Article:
i = -2147483648
OverflowError: integer literal too large
i = -2147483648L int(i) # it *is* a valid integer literal
Python's grammar is such that negative integer literals don't exist; what you actually have there is the unary minus operator applied to positive integer literals; indeed,
import dis dis.dis(f)
0 SET_LINENO 1
3 SET_LINENO 2 6 LOAD_CONST 1 (42) 9 UNARY_NEGATIVE 10 RETURN_VALUE 11 LOAD_CONST 0 (None) 14 RETURN_VALUE
Note that, at runtime, the example loads +42, then negates it: this wart has deep roots!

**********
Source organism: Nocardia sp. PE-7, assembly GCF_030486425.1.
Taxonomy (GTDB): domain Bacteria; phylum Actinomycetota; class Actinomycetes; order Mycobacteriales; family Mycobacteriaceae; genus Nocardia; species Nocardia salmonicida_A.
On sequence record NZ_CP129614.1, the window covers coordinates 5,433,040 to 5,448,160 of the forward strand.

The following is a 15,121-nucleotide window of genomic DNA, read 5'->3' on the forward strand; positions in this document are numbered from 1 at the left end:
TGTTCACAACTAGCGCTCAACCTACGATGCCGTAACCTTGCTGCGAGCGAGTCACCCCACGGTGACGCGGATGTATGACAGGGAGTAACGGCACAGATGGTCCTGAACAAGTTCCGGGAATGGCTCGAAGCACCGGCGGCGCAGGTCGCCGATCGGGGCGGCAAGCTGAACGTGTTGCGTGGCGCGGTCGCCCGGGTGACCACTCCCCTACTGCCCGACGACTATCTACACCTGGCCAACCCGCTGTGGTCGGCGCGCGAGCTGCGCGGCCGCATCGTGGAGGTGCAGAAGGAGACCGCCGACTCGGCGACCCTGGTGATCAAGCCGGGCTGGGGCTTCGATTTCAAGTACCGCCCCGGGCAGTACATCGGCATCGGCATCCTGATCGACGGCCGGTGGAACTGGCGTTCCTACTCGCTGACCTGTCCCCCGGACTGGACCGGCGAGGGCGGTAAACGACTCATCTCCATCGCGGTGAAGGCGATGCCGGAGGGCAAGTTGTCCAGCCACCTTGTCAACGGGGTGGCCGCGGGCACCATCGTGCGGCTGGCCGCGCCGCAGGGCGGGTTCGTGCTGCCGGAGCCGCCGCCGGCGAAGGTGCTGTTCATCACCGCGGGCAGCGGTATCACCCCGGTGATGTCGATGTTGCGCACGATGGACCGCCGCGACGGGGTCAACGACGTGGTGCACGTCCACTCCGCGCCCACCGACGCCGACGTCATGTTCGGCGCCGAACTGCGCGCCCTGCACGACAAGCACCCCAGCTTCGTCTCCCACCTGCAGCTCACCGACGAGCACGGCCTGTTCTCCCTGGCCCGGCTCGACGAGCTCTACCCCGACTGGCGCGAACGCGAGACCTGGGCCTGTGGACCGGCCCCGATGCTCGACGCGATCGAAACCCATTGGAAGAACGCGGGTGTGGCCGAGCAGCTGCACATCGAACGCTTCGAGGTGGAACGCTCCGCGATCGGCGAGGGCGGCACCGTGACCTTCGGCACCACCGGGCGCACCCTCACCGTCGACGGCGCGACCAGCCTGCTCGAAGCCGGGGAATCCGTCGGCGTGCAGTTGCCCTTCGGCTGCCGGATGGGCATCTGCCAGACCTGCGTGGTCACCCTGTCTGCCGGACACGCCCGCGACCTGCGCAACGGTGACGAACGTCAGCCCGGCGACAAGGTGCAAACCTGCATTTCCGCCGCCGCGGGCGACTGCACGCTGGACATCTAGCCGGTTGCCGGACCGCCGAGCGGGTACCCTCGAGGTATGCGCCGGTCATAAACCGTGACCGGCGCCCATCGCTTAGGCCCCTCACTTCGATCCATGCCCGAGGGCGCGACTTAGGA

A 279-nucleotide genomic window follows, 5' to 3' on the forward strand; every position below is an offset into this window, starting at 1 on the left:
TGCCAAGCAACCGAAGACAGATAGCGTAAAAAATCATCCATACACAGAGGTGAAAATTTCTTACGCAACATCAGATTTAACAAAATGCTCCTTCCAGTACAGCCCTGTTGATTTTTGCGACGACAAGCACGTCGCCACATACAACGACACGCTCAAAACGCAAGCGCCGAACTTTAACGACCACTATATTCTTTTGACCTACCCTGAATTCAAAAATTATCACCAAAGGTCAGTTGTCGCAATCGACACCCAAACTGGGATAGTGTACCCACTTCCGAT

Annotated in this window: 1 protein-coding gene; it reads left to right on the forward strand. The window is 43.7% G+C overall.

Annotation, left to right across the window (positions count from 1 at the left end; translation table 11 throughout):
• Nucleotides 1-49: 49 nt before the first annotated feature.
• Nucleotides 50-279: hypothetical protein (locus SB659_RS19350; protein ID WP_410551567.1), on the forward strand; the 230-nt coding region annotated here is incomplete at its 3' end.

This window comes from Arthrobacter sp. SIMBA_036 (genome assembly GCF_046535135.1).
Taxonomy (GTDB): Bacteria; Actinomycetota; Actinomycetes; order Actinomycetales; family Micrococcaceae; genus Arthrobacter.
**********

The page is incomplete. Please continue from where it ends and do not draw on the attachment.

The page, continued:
... And was the effect on functions like PyOS_strtol() down the pipe missed?
More that it was considered an inconsequential endcase. It's sure not worth changing the grammar for <wink>. I'd rather see Python erase the visible distinction between ints and longs.